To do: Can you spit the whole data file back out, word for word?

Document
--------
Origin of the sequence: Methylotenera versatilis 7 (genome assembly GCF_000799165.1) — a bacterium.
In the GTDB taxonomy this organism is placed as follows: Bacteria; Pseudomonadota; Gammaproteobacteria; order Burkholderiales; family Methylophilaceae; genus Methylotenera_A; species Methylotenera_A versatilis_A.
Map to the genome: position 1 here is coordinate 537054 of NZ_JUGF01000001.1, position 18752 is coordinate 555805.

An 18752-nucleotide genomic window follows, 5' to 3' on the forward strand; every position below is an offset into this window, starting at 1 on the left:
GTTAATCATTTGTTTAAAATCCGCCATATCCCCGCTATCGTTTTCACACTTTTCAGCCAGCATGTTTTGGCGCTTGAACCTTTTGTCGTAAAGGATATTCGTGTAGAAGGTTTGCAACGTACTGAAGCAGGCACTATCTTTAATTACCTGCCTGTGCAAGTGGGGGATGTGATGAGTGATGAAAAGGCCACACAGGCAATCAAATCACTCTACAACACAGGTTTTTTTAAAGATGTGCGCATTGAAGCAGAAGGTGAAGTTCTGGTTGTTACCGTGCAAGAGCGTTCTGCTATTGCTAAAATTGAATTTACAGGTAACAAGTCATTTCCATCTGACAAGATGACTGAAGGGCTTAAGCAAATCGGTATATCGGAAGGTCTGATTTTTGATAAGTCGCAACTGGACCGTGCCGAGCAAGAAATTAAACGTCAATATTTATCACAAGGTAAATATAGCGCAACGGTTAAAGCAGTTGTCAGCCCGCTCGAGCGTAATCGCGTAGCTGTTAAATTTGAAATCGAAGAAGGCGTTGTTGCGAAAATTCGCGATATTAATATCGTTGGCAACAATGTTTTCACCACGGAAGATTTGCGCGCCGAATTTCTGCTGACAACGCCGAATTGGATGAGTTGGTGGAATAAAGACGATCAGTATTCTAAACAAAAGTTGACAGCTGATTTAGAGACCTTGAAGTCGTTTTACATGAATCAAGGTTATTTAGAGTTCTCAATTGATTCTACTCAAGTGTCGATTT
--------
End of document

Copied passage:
Origin of the sequence: Methylotenera versatilis 7 (genome assembly GCF_000799165.1) — a bacterium.
In the GTDB taxonomy this organism is placed as follows: Bacteria; Pseudomonadota; Gammaproteobacteria; order Burkholderiales; family Methylophilaceae; genus Methylotenera_A; species Methylotenera_A versatilis_A.
Map to the genome: position 1 here is coordinate 537054 of NZ_JUGF01000001.1, position 18752 is coordinate 555805.

An 18752-nucleotide genomic window follows, 5' to 3' on the forward strand; every position below is an offset into this window, starting at 1 on the left:
GTTAATCATTTGTTTAAAATCCGCCATATCCCCGCTATCGTTTTCACACTTTTCAGCCAGCATGTTTTGGCGCTTGAACCTTTTGTCGTAAAGGATATTCGTGTAGAAGGTTTGCAACGTACTGAAGCAGGCACTATCTTTAATTACCTGCCTGTGCAAGTGGGGGATGTGATGAGTGATGAAAAGGCCACACAGGCAATCAAATCACTCTACAACACAGGTTTTTTTAAAGATGTGCGCATTGAAGCAGAAGGTGAAGTTCTGGTTGTTACCGTGCAAGAGCGTTCTGCTATTGCTAAAATTGAATTTACAGGTAACAAGTCATTTCCATCTGACAAGATGACTGAAGGGCTTAAGCAAATCGGTATATCGGAAGGTCTGATTTTTGATAAGTCGCAACTGGACCGTGCCGAGCAAGAAATTAAACGTCAATATTTATCACAAGGTAAATATAGCGCAACGGTTAAAGCAGTTGTCAGCCCGCTCGAGCGTAATCGCGTAGCTGTTAAATTTGAAATCGAAGAAGGCGTTGTTGCGAAAATTCGCGATATTAATATCGTTGGCAACAATGTTTTCACCACGGAAGATTTGCGCGCCGAATTTCTGCTGACAACGCCGAATTGGATGAGTTGGTGGAATAAAGACGATCAGTATTCTAAACAAAAGTTGACAGCTGATTTAGAGACCTTGAAGTCGTTTTACATGAATCAAGGTTATTTAGAGTTCTCAATTGATTCTACTCAAGTGTCGATTT